Caroline Pittman lives with her family in Atlanta. Her work can be found in Threepenny, Thrush, The American Poetry Review, and elsewhere.
The Strand at Lough Beg
Where you weren’t known, and far from what you knew
– Seamus Heaney
I step offroad and down into wetlands:
waist-high moor grass, sandpiper tracks,
hillocks of whin, manure. All day
the only sounds are winglap, buntings,
whooping swan, grazers clustered lowing
toward the lake’s edge. None bother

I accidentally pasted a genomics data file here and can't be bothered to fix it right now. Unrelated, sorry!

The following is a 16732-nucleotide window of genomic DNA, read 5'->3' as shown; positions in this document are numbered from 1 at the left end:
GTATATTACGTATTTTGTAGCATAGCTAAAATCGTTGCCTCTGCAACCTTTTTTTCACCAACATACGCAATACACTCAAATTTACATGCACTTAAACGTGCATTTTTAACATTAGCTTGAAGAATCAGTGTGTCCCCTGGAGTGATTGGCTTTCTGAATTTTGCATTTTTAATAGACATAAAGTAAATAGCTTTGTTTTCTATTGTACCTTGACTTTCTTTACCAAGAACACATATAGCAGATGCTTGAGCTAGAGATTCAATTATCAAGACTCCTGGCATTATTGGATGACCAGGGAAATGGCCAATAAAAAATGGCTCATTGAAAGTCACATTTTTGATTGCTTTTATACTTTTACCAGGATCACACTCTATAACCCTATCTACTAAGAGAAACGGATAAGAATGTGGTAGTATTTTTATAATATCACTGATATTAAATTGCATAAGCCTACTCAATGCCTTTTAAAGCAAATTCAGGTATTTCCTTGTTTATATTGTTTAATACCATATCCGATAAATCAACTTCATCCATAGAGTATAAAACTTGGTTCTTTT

watching me. I’m so relieved by this,
exposure limited to sedge. The seepage
on my boots feels kin to salve. Out here
I do not anger you or please you, the sky
opening its solitude, the expanse of marsh
enough to loosen tenderly the story of us
I always wished was true. Like a dried
damselfly in yellow tormentil, a dead
curlew, I leave it and come home to you.
Sometimes I need an unfamiliar wild space to help me separate my own pain from what Marilynne Robinson calls the ‘incandescence’ of those closest to me, ‘that presence, shaped around “I” like a flame on a wick.’ My returned independence often creates new possibilities for connection.